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Publication numberUS4973431 A
Publication typeGrant
Application numberUS 07/319,507
Publication dateNov 27, 1990
Filing dateMar 6, 1989
Priority dateMar 7, 1988
Fee statusLapsed
Also published asDE3807409A1, EP0332001A2, EP0332001A3, EP0332001B1
Publication number07319507, 319507, US 4973431 A, US 4973431A, US-A-4973431, US4973431 A, US4973431A
InventorsAlfred Struve, Horst Baumann, Karl H. Schmid, Alfred Meffert
Original AssigneeHenkel Kommanditgesellschaft Auf Aktien
Export CitationBiBTeX, EndNote, RefMan
External Links: USPTO, USPTO Assignment, Espacenet
Process for the recovery of methyl-branched, saturated C14 -C24 -f
US 4973431 A
Abstract
A process for the isolation and purification of essentially fatty acid mixtures, which in addition to the methyl branched fatty acids contain saturated and unsaturated, respectively straight chain as well as methyl branched, unsaturated fatty acids, in which the industrial fatty acid mixtures are first hydrogenated by catalysis and then the methyl branched saturated fatty acids are separated, and in which before the hydrogenation if necessary, a separation by the hydrophilization process is provided, this process produces the desired products with a high yield and purity.
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Claims(12)
We claim:
1. A process for the isolation of a mixture comprising methyl branched saturated C14 -C24 fatty acids from a fatty acid mixture which contains saturated and unsaturated methyl branched C14 -C24 fatty acids and saturated and unsaturated C10 -C24 fatty acids which comprises:
(a) catalytically hydrogenating the fatty acid mixture to form a hydrogenated fatty acid mixture; and
(b) separating the mixture comprising methyl branched saturated C14 -C24 fatty acids from the hydrogenated fatty acid mixture by hydrophilization.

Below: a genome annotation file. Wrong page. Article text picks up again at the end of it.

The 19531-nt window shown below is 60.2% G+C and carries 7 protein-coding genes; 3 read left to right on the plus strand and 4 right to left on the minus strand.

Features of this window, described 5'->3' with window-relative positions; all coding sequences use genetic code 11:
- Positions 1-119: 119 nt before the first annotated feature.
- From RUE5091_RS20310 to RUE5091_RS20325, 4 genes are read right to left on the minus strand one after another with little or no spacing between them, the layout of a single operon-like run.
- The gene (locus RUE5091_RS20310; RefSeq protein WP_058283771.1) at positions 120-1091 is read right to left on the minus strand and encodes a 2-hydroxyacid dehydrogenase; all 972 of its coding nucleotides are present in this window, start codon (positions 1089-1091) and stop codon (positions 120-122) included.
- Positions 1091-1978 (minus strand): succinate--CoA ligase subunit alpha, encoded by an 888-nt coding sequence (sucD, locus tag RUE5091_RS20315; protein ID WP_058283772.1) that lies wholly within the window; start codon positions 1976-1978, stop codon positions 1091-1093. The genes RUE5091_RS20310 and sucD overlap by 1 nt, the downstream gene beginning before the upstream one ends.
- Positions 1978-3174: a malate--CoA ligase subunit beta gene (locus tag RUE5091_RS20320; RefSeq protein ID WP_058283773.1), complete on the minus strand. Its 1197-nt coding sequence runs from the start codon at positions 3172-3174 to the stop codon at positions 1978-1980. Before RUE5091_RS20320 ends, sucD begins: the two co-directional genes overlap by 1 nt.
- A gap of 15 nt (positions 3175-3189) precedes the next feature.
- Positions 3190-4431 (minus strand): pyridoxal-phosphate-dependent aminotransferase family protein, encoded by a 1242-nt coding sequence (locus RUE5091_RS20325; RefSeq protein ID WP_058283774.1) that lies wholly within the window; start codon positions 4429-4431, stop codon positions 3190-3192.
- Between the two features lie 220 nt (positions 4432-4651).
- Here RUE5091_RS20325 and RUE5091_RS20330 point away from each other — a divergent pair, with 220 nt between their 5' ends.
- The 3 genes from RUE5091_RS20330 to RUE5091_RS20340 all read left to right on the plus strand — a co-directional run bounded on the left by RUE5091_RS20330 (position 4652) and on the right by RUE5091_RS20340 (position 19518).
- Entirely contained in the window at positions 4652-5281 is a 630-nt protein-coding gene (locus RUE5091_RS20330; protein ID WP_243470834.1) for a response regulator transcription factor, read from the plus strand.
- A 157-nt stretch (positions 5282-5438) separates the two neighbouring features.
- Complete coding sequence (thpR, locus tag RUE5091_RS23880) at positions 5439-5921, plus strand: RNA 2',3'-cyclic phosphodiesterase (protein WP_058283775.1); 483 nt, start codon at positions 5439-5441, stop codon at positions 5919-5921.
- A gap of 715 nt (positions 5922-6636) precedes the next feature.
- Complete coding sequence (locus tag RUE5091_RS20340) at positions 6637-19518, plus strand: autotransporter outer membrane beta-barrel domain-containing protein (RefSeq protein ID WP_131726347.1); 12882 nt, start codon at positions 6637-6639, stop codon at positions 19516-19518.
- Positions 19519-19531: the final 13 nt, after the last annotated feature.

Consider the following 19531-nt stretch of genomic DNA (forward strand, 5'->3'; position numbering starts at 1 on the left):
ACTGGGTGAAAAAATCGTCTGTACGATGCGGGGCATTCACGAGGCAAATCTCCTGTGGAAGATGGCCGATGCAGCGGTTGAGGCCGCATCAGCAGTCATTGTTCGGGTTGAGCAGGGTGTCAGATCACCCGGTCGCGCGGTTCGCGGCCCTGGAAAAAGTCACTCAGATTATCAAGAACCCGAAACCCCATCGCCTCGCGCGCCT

2. A process of claim 1 wherein the fatty acid mixture contains mainly C16 -C22 fatty acids.
3. A process of claim 1 wherein the fatty acid mixture, before hydrogenation, is treated by hydrophilization to reduce the amount of stearic acid in the mixture when the amount of stearic acid in the mixture, after hydrogenation, is above about 30% by weight.
4. A process of claim 2 wherein the fatty acid mixture, before hydrogenation, is treated by hydrophilization to reduce the amount of stearic acid in the mixture when the amount of stearic acid in the mixture, after hydrogenation, is above about 30% by weight.
5. A process of claim 1 wherein the hydrogenated fatty acid mixture is separated into a liquid fatty acid phase and an aqueous phase containing solid fatty acid, by the hydrophilization process at a first separation temperature, the liquid fatty acid phase is separated from the aqueous phase and subjected to a second hydrophilization process in which the separation temperature is at least about 10 C. lower than the first separation temperature.
6. A process of claim 2 wherein the hydrogenated fatty acid mixture is separated into a liquid fatty acid phase and an aqueous phase containing solid fatty acid, by the hydrophilization process at a first separation temperature, the liquid fatty acid phase is separated from the aqueous phase and subjected to a second hydrophilization process in which the separation temperature is at least about 10 C. lower than the first separation temperature.
7. A process of claim 3 wherein the hydrogenated fatty acid mixture is separated into a liquid fatty acid phase and an aqueous phase containing solid fatty acid, by the hydrophilization process at a first separation temperature, the liquid fatty acid phase is separated from the aqueous phase and subjected to a second hydrophilization process in which the separation temperature is at least about 10 C. lower than the first separation temperature.